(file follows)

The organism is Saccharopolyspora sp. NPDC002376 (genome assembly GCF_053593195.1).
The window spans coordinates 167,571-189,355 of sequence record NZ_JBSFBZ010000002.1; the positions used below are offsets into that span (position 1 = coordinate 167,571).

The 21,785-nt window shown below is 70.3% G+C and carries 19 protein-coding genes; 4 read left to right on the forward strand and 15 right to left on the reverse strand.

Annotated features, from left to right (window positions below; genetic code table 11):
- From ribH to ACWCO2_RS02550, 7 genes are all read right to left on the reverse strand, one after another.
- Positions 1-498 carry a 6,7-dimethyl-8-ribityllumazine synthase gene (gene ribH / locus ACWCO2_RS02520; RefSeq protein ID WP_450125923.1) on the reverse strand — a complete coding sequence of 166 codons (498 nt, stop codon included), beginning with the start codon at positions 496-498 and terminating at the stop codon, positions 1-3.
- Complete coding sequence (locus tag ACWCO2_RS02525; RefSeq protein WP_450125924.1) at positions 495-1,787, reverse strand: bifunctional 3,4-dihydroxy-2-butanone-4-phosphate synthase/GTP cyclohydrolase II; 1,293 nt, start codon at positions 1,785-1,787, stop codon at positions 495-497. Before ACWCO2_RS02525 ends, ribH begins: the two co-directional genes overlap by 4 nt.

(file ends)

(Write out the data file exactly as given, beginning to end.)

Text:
The organism is Saccharopolyspora sp. NPDC002376 (genome assembly GCF_053593195.1).
The window spans coordinates 167,571-189,355 of sequence record NZ_JBSFBZ010000002.1; the positions used below are offsets into that span (position 1 = coordinate 167,571).

The 21,785-nt window shown below is 70.3% G+C and carries 19 protein-coding genes; 4 read left to right on the forward strand and 15 right to left on the reverse strand.

Annotated features, from left to right (window positions below; genetic code table 11):
- From ribH to ACWCO2_RS02550, 7 genes are all read right to left on the reverse strand, one after another.
- Positions 1-498 carry a 6,7-dimethyl-8-ribityllumazine synthase gene (gene ribH / locus ACWCO2_RS02520; RefSeq protein ID WP_450125923.1) on the reverse strand — a complete coding sequence of 166 codons (498 nt, stop codon included), beginning with the start codon at positions 496-498 and terminating at the stop codon, positions 1-3.
- Complete coding sequence (locus tag ACWCO2_RS02525; RefSeq protein WP_450125924.1) at positions 495-1,787, reverse strand: bifunctional 3,4-dihydroxy-2-butanone-4-phosphate synthase/GTP cyclohydrolase II; 1,293 nt, start codon at positions 1,785-1,787, stop codon at positions 495-497. Before ACWCO2_RS02525 ends, ribH begins: the two co-directional genes overlap by 4 nt.